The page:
We all work to protect our personal information, but with today’s technology, our medical devices, such as insulin pumps, are more vulnerable than ever to cyber-attacks.
Inova Health information security analyst Matthew Wilkes, BS Cyber Security Engineering ’18, is guiding two cybersecurity senior design teams to find solutions to these new problems while preparing them for careers in the field. “These projects were created to challenge engineering students,” says Wilkes.
The teams are looking at different devices. One is examining insulin pumps, which are wirelessly connected to our phones while the other is looking at an infusion pump, which can be wirelessly adjusted. This pump controls the delivery of fluids, such as nutrients and medications, into patients’ bodies.
Both teams are tasked with finding vulnerabilities in these devices, pinpointing ways that cyber-attackers get into their devices, and coming up with different solutions to protect or monitor cyber-attacks.
“One big flaw that we predict is that insulin pumps now connect with your cell phones and that can be extremely exploitive. These products are designed for functionality, not security,” says Evan Simon, a cyber security major and member of the insulin pump team. And the same holds true for the infusion pump team.
Wilkes was a part of the first class of cybersecurity graduates from Mason Engineering, and he says it has been a fulfilling experience working with undergraduates at his alma mater. “The students are extremely intelligent, very interactive, and have shown a desire to succeed in the cybersecurity field. They’ve asked intriguing questions and have shown a desire to prove themselves.”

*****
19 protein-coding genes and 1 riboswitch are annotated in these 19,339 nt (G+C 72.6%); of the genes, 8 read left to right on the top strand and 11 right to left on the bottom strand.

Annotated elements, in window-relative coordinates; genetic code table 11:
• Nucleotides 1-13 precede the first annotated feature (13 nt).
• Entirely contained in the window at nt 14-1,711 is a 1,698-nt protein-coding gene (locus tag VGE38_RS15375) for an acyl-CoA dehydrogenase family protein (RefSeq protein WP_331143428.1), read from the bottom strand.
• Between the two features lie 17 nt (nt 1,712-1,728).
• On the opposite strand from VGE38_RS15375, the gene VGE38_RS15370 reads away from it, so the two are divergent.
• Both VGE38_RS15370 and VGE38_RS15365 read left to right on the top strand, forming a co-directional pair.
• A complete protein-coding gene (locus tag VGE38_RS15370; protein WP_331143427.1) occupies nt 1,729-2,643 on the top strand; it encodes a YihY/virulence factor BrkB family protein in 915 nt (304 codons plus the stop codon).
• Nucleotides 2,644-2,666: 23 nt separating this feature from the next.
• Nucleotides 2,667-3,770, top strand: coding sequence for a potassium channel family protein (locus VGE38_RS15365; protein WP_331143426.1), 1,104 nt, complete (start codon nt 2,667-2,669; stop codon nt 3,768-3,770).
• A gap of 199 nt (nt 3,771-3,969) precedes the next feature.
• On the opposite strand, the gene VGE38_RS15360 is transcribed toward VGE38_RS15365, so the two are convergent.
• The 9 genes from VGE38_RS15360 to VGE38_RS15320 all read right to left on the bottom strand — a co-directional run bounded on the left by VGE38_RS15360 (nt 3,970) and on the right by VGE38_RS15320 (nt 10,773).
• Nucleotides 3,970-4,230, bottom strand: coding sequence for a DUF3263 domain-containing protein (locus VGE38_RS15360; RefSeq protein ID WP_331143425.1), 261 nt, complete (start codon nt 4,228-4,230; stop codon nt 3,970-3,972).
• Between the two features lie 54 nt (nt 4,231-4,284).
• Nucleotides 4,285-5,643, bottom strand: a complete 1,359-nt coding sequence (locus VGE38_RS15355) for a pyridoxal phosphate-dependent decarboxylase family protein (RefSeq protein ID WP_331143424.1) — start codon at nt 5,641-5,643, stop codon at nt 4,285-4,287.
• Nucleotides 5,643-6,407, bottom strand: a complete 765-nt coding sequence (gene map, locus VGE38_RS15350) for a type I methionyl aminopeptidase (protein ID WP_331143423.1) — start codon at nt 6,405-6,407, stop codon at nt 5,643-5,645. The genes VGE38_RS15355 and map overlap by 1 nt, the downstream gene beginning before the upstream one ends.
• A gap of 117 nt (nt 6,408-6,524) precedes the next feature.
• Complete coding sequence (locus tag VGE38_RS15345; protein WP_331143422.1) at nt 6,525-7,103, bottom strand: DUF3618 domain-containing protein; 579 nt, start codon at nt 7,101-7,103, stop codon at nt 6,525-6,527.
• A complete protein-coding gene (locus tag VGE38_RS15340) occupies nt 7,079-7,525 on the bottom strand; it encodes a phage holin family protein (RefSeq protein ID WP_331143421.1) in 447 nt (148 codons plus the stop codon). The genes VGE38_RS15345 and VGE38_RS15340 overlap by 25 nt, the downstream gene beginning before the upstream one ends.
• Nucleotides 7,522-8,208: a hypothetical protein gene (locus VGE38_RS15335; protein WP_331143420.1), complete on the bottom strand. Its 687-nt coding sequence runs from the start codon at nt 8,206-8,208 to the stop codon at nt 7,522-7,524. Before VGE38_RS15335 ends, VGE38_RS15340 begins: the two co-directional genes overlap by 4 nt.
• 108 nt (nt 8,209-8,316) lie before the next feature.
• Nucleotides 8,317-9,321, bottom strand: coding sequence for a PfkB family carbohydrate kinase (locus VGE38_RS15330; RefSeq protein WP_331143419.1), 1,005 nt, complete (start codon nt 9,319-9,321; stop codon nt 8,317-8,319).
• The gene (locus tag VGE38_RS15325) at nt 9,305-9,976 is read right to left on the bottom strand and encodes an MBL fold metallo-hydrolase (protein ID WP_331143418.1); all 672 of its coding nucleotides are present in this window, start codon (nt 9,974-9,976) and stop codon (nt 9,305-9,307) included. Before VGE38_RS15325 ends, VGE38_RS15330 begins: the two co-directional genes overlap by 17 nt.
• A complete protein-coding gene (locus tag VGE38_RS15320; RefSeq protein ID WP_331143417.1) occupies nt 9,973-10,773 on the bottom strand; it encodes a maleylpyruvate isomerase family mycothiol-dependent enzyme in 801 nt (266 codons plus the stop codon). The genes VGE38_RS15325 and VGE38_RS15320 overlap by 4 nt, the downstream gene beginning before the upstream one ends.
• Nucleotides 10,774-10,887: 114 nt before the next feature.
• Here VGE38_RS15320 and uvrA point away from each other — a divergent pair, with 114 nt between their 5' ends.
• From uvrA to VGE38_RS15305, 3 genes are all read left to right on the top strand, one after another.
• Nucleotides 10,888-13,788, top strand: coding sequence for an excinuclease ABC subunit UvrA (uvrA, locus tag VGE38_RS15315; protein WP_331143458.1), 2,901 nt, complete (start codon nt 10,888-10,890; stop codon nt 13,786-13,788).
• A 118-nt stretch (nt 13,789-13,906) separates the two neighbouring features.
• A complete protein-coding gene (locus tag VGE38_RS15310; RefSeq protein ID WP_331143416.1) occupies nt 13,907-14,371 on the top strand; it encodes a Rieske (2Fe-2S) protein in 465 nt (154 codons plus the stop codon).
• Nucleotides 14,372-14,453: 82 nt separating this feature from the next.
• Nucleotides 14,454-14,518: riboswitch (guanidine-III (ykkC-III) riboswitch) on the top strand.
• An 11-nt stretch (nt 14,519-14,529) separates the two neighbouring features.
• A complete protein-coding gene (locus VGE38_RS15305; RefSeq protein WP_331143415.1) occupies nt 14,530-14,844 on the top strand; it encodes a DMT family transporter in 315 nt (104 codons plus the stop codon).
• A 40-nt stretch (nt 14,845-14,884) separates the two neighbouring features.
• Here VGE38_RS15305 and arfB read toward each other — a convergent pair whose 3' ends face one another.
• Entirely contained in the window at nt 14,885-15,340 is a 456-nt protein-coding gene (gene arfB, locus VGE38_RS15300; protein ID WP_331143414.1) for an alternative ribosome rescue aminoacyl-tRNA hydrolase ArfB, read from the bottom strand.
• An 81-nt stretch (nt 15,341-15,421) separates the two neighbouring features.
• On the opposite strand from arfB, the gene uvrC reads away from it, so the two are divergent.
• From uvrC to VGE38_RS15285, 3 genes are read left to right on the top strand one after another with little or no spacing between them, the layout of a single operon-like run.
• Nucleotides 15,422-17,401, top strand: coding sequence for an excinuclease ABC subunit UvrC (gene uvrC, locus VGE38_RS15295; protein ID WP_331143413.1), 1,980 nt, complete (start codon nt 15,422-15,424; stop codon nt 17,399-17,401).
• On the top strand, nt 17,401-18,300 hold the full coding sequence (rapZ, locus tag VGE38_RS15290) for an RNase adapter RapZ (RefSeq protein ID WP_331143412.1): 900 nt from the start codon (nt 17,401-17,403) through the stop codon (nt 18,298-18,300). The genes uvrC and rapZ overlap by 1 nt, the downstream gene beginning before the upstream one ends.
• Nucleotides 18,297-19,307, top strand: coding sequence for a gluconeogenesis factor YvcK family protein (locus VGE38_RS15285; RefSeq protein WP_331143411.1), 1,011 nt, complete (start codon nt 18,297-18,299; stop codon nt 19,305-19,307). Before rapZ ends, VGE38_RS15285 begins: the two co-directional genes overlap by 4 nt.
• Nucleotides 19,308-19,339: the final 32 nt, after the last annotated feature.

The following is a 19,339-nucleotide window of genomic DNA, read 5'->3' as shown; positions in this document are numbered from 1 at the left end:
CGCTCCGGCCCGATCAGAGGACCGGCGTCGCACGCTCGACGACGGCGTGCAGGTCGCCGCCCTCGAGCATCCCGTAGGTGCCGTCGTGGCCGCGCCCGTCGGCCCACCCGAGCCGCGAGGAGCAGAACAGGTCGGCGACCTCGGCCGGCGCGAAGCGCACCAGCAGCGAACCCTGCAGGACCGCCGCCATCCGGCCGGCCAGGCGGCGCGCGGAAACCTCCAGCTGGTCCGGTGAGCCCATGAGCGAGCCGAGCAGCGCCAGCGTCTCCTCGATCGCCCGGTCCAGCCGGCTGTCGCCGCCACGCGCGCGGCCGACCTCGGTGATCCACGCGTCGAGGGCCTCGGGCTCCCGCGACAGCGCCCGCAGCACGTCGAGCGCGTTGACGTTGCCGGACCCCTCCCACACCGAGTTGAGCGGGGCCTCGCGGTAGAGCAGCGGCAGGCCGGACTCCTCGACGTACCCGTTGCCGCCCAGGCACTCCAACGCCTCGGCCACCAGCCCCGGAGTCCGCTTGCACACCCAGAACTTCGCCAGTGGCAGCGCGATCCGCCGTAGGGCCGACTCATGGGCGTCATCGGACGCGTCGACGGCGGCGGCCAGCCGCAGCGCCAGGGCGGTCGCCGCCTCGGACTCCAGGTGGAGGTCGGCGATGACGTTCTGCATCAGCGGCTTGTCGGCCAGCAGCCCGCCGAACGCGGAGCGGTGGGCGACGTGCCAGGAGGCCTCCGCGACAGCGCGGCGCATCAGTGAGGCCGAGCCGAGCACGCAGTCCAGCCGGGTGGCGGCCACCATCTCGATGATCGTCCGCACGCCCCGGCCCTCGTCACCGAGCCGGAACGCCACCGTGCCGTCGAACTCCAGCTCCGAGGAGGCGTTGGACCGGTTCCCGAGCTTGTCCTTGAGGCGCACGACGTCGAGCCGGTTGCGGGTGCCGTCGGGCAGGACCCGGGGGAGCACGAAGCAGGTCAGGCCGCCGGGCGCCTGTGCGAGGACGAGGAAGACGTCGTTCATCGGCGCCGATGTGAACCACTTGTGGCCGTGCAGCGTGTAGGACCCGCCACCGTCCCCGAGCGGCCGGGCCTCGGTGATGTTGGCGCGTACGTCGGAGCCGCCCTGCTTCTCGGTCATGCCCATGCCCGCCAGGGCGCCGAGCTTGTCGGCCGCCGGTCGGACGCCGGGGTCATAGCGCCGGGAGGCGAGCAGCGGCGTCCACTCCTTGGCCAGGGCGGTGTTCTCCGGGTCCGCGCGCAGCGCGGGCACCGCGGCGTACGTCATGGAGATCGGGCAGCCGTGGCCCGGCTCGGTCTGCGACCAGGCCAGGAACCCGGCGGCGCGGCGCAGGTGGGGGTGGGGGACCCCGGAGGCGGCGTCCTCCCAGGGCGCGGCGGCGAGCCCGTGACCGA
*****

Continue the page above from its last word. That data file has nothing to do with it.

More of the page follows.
Both teams pointed to Wilkes as a crucial guide to navigate their first real-world cybersecurity project.
“He tries to push us in the right direction, but he wants us to come up with our own solutions to the problem,” says David Nguyen, a member of the infusion pump team.
Since this is new territory in the field, Wilkes wants to challenge the students to find the best solution so that they are prepared for careers in cybersecurity. “I want to ensure they’re encouraged to be successful in both their project and beyond. I won’t make it easy for them because if it was easy every student could do it,” says Wilkes. “Any student who graduates from Mason with a degree in cyber security engineering has very high expectations.”
Next semester the students will be working on implementing their research, designing their solutions, and testing them, which will pose challenges for both teams, but Wilkes stresses the importance of being prepared for challenges.
“We’re only human so we will make mistakes, but how do you learn from those mistakes? Have a backup plan if something goes wrong,” says Wilkes.